Swiss forensic scientists have confirmed that the late Palestinian leader Yasser Arafat ingested lethal radioactive polonium before his death nine years ago - at such high levels that it could not have been an accident.
The Swiss lab examined Arafat's remains and his underclothes and a travel bag that he had with him in the days before his death in a Paris hospital. The scientists concluded the radioactive element was concentrated to a level that could not have occurred in nature.
Speaking to reporters Thursday in Lausanne, the Swiss experts said their test results neither confirmed nor denied that polonium was the specific cause of Arafat's death, but they added there was "moderate" backing for the idea that the 75-year-old Palestinian leader was poisoned by the highly radioactive substance.
Forensic experts from France and Russia also took samples from Arafat's corpse in 2012. Moscow has said its examination found no traces of polonium, while results from the French analysis have not yet been released.
Palestinian officials have long alleged that Israel poisoned Arafat. Israel has always denied that it played any role in Arafat's death, and repeated that statement Thursday.
The Israeli energy minister, Silvan Shalom, who was foreign minister and a member of Israel's "security cabinet" in 2004, said, "We never made a decision to harm him physically."
Shalom told Israel Radio: "In my opinion, this is a tempest in a tea cup. But even if it was [poisoning], it certainly was not Israel. Maybe someone else inside had thoughts or an interest to do it."
Arafat's widow, Suha, called on the Palestinian leadership to seek justice for her husband.
Speaking from Doha, Qatar, on Thursday, she told a reporter ((Associated Press)) that only countries with nuclear capabilities have access to polonium. She did not specifically mention Israel.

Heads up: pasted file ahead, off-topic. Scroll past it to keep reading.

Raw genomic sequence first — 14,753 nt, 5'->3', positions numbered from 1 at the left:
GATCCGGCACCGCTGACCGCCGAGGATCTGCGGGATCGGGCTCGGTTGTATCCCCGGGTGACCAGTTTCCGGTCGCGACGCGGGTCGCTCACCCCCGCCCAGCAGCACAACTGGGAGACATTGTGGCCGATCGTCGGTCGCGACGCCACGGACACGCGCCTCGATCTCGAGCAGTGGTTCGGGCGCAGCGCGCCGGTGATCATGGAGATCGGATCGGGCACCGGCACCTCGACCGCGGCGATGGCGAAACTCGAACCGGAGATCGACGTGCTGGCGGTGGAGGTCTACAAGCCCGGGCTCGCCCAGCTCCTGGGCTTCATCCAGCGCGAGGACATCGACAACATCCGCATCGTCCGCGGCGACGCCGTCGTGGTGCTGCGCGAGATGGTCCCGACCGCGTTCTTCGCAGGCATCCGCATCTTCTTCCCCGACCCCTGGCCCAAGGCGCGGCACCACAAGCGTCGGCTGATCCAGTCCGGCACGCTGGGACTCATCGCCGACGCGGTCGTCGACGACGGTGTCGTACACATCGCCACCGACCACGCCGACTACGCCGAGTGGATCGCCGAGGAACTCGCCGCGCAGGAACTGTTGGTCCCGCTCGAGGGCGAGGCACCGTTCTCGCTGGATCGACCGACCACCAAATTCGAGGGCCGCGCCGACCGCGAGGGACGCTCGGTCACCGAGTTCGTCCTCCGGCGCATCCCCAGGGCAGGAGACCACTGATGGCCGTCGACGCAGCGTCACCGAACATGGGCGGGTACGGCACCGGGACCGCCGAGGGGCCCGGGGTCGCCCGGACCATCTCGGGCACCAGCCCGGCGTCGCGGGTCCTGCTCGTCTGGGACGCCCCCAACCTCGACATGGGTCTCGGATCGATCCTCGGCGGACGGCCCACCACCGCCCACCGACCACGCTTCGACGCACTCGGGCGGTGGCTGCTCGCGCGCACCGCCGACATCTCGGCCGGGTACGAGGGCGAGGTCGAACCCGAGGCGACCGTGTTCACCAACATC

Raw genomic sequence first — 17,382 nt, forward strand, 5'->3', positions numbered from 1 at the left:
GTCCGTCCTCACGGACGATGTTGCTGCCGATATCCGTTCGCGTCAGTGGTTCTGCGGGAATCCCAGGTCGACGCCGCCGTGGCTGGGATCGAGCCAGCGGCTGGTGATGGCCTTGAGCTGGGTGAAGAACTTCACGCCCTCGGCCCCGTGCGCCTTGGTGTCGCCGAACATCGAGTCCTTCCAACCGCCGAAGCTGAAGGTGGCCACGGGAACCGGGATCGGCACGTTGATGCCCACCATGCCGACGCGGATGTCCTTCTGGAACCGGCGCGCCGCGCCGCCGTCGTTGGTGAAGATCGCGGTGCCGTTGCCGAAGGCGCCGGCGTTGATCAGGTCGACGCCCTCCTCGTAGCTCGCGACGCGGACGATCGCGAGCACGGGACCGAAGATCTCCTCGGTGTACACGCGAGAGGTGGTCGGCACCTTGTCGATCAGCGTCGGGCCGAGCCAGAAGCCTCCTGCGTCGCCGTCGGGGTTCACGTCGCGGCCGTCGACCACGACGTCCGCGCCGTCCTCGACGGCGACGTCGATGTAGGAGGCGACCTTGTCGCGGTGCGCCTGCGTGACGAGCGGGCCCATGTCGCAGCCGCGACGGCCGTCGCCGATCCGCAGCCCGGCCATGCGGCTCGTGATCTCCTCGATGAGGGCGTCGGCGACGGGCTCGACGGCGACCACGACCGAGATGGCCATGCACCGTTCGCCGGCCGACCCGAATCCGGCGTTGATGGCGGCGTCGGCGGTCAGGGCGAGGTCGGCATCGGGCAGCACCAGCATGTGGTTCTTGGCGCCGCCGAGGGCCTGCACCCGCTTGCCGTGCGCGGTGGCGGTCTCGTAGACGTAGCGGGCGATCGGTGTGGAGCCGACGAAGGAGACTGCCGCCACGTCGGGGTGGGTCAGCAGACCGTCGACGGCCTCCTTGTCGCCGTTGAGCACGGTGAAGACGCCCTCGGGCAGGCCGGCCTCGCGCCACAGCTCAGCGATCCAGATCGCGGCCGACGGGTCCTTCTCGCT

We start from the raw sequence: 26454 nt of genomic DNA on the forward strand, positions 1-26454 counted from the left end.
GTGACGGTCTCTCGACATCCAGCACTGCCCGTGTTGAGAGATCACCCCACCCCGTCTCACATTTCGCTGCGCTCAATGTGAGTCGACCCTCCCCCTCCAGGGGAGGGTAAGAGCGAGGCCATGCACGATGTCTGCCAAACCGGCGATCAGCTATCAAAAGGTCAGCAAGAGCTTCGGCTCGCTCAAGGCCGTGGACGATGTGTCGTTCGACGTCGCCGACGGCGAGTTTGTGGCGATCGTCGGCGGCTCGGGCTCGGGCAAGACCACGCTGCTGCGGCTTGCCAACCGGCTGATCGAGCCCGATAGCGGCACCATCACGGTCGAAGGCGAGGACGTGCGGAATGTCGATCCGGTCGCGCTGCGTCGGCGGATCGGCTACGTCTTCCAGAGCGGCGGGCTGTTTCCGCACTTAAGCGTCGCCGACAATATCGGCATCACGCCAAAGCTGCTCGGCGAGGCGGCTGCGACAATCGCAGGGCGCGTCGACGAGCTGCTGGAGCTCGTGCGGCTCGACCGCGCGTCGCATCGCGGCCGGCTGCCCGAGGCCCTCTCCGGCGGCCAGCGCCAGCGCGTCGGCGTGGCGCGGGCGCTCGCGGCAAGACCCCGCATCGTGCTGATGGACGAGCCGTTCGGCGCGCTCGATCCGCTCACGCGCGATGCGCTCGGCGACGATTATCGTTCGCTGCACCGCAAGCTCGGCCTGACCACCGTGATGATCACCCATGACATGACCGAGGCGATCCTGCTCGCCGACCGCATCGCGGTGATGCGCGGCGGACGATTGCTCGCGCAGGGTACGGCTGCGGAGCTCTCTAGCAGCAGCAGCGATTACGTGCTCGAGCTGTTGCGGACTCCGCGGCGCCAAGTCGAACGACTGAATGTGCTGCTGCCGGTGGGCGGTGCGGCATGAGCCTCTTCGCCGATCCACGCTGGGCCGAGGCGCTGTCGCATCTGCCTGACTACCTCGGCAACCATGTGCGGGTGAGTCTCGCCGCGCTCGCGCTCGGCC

The findings from specialists at the University of Lausanne were released Wednesday in a 108-page report and posted online by the al-Jazeera television network, which commissioned the study, together with Suha Arafat.
The Swiss document appears to provide the first clear-cut sign that Arafat did not die of natural causes. But its authors framed their analysis cautiously, saying the results "moderately support the proposition" that polonium-210 - a colorless, odorless and nearly impossible to detect isotope - killed him.
The Swiss analysis took into account the time lapse since Arafat's death and the nature and quality of the specimens examined.
Arafat fell ill in October 2004 and was airlifted to France days later, after he failed to respond to treatment from a team of medical specialists from the Middle East. In early November, he lapsed into a gradually deepening coma, and died November 11.
In a separate and still controversial case that arose two years later, British investigators directly linked polonium-210 to the poisoning death of one-time Russian spy Alexander Litvinenko, who had defected to London. From his death bed, Litvinenko said he believed Kremlin leader Vladimir Putin was to blame for his imminent death.
Russia later denied British requests to hand over a key suspect in the investigation of Litvinenko's murder. The case remains open.